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The individual and combined effects of beetroot juice and caffeine supplementation during sub-maximal and maximal running
Mid Sweden University, Faculty of Human Sciences, Department of Health Sciences. (Nationellt vintersportcentrum)
Mid Sweden University, Faculty of Human Sciences, Department of Health Sciences. (Nationellt vintersportcentrum)
2016 (English)Conference paper, Oral presentation only (Refereed)
Abstract [en]

Caffeine appears to have a stimulating effect on the central nervous system and as such, is commonly used by athletes to improve performance(1). Nitrate-rich beetroot juice is also used as an ergogenic aid, demonstrating positive effects on both cycling economy and time-trial performance(2). While previous research has shown no additional benefits of combining caffeine and beetroot juice on cycling performance(3), no studies have compared the effects of individual and combined supplementation during running exercise. Therefore, the aim of the current study was to investigate the effects of caffeine and beetroot-juice supplementation during sub-maximal and maximal running.

Nine recreational runners (seven males, VO2max 59.0 ± 2.9 l/min; two females, VO2max 53.1 ± 11.4 l/min) performed four laboratory-based test sessions in a crossover-design study. Each test session consisted of two, 5-minute sub-maximal running bouts at ~ 70% and 80% of VO2max followed by a maximal 1-km time trial (TT). The participants were given a 70-ml dose of concentrated beetroot juice containing either 4 mmol of nitrate (BJ) or no nitrate (placebo, P) 2.5 hours before warming up for each test. Participants were also given either 4-6 mg/kg body weight of caffeine (C) or a non-caffeine-containing placebo (P) 45 minutes before warming up. The four trials (BJ+C, BJ, C and P) were double-blinded and presented in a randomised order. Data were analysed using one-way ANOVAs with repeated measures.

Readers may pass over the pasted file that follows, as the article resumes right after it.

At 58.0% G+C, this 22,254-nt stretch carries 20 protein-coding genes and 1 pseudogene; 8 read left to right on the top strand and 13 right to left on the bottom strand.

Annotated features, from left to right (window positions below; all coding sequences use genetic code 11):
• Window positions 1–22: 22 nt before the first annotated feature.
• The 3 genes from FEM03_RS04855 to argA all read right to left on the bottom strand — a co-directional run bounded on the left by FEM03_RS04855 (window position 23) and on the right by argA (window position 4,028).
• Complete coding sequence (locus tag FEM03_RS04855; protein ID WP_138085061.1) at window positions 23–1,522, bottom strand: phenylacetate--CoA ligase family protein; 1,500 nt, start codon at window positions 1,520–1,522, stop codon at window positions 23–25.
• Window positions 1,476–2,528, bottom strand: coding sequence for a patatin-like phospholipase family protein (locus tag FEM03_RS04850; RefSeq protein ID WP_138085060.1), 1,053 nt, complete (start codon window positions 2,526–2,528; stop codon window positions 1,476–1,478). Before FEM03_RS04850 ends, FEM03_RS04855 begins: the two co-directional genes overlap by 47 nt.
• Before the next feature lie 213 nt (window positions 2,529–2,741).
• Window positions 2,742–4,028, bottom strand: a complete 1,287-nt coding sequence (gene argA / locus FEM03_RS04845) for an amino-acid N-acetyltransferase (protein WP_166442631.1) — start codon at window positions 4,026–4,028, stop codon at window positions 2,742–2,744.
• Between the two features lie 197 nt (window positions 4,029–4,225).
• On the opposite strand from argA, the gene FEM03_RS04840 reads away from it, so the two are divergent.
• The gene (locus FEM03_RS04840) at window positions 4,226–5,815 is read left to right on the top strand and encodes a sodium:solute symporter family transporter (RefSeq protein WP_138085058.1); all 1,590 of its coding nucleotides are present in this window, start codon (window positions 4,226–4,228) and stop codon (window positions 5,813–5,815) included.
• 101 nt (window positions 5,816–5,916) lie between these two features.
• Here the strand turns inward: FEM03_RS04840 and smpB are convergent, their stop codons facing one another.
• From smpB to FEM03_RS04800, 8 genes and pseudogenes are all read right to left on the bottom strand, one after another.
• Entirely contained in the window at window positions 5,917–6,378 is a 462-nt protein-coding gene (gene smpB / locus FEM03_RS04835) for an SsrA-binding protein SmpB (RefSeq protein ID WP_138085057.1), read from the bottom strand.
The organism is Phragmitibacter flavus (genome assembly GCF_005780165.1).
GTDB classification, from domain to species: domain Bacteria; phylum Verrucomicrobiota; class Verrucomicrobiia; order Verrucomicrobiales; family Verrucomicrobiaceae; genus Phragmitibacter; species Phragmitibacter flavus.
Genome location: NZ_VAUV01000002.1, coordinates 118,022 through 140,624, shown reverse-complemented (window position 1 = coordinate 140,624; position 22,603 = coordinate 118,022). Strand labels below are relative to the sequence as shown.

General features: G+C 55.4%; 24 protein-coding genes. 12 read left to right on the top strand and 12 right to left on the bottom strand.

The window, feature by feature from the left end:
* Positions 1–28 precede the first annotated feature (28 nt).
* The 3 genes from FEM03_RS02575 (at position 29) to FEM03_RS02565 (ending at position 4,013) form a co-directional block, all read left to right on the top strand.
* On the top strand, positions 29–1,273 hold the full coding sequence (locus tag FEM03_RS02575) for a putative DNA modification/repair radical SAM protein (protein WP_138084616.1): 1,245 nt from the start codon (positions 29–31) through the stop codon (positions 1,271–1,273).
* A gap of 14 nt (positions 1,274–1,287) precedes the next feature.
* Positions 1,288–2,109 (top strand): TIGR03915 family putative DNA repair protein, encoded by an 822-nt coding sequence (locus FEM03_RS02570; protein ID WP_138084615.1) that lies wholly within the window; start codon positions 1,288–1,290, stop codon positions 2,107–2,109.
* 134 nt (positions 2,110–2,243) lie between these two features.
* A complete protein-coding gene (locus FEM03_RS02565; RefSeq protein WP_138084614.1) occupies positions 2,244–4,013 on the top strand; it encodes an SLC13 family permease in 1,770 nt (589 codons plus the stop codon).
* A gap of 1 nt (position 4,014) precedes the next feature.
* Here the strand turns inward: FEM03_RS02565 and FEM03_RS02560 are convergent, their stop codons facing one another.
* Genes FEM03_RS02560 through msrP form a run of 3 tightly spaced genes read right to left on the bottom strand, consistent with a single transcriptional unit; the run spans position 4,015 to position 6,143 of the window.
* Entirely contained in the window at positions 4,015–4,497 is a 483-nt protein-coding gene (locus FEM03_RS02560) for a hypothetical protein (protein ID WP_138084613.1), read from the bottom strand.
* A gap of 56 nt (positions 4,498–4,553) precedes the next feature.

There were no significant differences between the four interventions for running economy, respiratory exchange ratio (RER), heart rate (HR) or rating of perceived exertion (RPE) at either of the sub-maximal running intensities (p > 0.05). Neither were there any significant differences in maximal HR or RPE, peak blood lactate concentration or 1-km TT performance between the four interventions (p > 0.05). 

This study has shown no beneficial effects of combining caffeine and beetroot juice on sub-maximal or maximal running performance compared with BJ, C or P alone.

 

1. Burke LM (2008) Appl Physiol Nutr Metabol 33, 1319-1334.

2. Cermak NM, Gibala MJ & van Loon LJC (2012). Int J Sport Nutr Exerc Metab 22, 64-71.

3. Lane SC, Hawley JA, Desbrow B et al. (2014). Appl Physiol Nutr Metabol 39, 1050-1057.

Place, publisher, year, edition, pages
2016.
National Category
Sport and Fitness Sciences
Identifiers
URN: urn:nbn:se:miun:diva-29447OAI: oai:DiVA.org:miun-29447DiVA: diva2:1052636
Conference
Nutrition Society Student Conference, Chester, 8–9 September, 2016
Available from: 2016-12-07 Created: 2016-12-07 Last updated: 2016-12-07Bibliographically approved

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Oskarsson, JohannaMcGawley, Kerry

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